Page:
Renata Marinaro on Health Insurance Today
The Actors Fund’s Artists Health Insurance Resource Center (AHIRC) has been connecting artists, craftspeople and entertainment industry workers around the country to health insurance and affordable health care since 1998. Renata Marinaro, Director of Health Services, Eastern Region for The Actors Fund’s Artists Health Insurance Resource Center, tells us why the cost of health insurance continues to rise, and why reform is vital.
People are often shocked at how expensive health insurance premiums and health care in general have become. Entertainers who have spent time in other countries marvel at how inexpensive medication and office visits are abroad. When Mark, who you see in this video, came to me with his hospital bills, he was upset to find that his semi-private room at the hospital cost $3700 per night – and that was just for the bed! It would have been cheaper, and probably more comfortable, to stay at the Ritz.
Why are our health care costs so high in the US? There are many reasons, but I’ll list a few here. Our health care system creates very high administrative costs because it is extremely complicated. Each state has different regulations, and hundreds of insurance companies negotiate separate contracts with hundreds of thousands of providers. The New England Journal of Medicine estimated that administrative costs account for roughly 1/3 of US health care spending. The US also has a higher ratio of specialists to primary care physicians; specialists have a longer training period than general practitioners, and make greater use of expensive technology. Drug prices are also higher in the US because we allow pharmaceutical companies to charge us more than other countries do. And finally, the cost of providing care to the uninsured is extremely high; in 2008, almost $43 billion dollars was uncompensated (i.e. unpaid) care.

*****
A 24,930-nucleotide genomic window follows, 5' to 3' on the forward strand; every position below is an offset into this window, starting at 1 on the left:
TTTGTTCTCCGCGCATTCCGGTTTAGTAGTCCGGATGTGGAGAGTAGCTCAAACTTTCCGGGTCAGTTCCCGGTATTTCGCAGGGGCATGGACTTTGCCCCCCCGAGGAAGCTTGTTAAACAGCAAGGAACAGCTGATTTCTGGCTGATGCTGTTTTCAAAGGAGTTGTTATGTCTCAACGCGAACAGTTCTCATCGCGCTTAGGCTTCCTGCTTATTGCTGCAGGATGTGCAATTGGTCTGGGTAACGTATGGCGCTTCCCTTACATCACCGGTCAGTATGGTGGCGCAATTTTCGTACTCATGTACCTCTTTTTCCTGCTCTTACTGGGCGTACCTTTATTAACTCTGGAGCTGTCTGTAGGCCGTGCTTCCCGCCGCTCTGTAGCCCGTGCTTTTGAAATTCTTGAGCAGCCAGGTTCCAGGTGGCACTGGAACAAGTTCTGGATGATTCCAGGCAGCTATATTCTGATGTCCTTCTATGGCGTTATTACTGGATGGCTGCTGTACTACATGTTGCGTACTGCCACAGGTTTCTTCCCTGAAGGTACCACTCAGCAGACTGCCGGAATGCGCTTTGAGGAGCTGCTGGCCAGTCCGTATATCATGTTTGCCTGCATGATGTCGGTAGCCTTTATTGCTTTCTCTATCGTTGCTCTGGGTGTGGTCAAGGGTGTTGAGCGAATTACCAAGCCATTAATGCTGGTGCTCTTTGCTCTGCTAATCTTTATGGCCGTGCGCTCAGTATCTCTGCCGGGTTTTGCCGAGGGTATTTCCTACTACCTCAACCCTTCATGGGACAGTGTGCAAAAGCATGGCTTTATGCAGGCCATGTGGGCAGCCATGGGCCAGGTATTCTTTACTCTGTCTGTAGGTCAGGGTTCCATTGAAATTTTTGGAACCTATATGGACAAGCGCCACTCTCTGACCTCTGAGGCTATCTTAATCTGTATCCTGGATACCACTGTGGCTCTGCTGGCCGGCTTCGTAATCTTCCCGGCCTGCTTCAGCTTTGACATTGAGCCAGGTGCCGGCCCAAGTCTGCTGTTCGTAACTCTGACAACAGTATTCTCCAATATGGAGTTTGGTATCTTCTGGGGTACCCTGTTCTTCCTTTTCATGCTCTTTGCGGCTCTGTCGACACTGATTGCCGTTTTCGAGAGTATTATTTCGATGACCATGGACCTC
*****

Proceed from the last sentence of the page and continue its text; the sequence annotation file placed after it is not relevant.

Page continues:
Employers and insurance companies are increasingly shifting the high cost of health care to consumers. Since 2005, the amount an employee contributes to their health insurance premium has gone up 47%; the average employee currently pays 30% of the total premium. In addition, employers are raising out-of-pocket limits, replacing co-pays with co-insurance, and increasing the use of high-deductible plans. More than a quarter of people buying their own coverage (not through an employer) have deductibles of $5000 or more, and more than 20% said they didn’t get medical care because of the high cost – even though they were insured.
The Patient Protection and Affordable Care Act of 2010 (also known as health care reform) is designed to address some of the problems with our expensive, inefficient system. A single set of operating rules for administrative and financial transactions will streamline the system. Additional funding will promote primary care and general surgery education. Drug costs have already been reduced for Medicare beneficiaries in the “doughnut hole.” And subsidies will help people afford insurance. (For example, it’s currently estimated that a single person who makes $21,000 per year will have their premium capped at 6.3% of their income, or roughly $110 per month).
Only such large-scale changes in the way we administer and pay for care will reduce health care spending and create a more equitable and affordable system that will make it possible for Americans to lead healthier lives.
*Statistics are from the Kaiser Family Foundation, the Journal of the American Medical Association, Families USA, and the Society for Human Resource Management.